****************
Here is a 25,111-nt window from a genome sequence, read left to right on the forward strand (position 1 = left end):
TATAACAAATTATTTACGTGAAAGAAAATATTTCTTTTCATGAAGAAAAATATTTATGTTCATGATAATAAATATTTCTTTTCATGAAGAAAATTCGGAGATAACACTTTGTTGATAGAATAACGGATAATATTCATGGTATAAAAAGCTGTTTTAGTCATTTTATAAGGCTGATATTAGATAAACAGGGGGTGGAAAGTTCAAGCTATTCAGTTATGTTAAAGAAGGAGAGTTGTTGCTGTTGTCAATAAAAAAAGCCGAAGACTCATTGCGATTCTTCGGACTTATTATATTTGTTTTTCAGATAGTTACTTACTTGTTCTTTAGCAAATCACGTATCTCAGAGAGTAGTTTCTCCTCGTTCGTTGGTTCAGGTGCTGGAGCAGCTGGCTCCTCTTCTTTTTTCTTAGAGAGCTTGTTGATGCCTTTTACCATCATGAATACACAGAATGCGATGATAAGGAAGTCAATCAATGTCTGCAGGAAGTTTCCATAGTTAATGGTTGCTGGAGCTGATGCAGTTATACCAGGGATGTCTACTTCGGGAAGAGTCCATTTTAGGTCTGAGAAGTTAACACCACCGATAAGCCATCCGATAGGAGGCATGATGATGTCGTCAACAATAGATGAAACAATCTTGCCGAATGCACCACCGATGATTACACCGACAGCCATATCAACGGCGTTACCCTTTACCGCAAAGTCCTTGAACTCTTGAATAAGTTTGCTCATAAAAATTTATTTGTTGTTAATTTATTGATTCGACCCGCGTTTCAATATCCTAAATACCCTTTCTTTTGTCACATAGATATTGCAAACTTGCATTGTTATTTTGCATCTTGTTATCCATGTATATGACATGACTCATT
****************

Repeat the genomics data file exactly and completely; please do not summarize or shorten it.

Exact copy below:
Here is a 25,111-nt window from a genome sequence, read left to right on the forward strand (position 1 = left end):
TATAACAAATTATTTACGTGAAAGAAAATATTTCTTTTCATGAAGAAAAATATTTATGTTCATGATAATAAATATTTCTTTTCATGAAGAAAATTCGGAGATAACACTTTGTTGATAGAATAACGGATAATATTCATGGTATAAAAAGCTGTTTTAGTCATTTTATAAGGCTGATATTAGATAAACAGGGGGTGGAAAGTTCAAGCTATTCAGTTATGTTAAAGAAGGAGAGTTGTTGCTGTTGTCAATAAAAAAAGCCGAAGACTCATTGCGATTCTTCGGACTTATTATATTTGTTTTTCAGATAGTTACTTACTTGTTCTTTAGCAAATCACGTATCTCAGAGAGTAGTTTCTCCTCGTTCGTTGGTTCAGGTGCTGGAGCAGCTGGCTCCTCTTCTTTTTTCTTAGAGAGCTTGTTGATGCCTTTTACCATCATGAATACACAGAATGCGATGATAAGGAAGTCAATCAATGTCTGCAGGAAGTTTCCATAGTTAATGGTTGCTGGAGCTGATGCAGTTATACCAGGGATGTCTACTTCGGGAAGAGTCCATTTTAGGTCTGAGAAGTTAACACCACCGATAAGCCATCCGATAGGAGGCATGATGATGTCGTCAACAATAGATGAAACAATCTTGCCGAATGCACCACCGATGATTACACCGACAGCCATATCAACGGCGTTACCCTTTACCGCAAAGTCCTTGAACTCTTGAATAAGTTTGCTCATAAAAATTTATTTGTTGTTAATTTATTGATTCGACCCGCGTTTCAATATCCTAAATACCCTTTCTTTTGTCACATAGATATTGCAAACTTGCATTGTTATTTTGCATCTTGTTATCCATGTATATGACATGACTCATT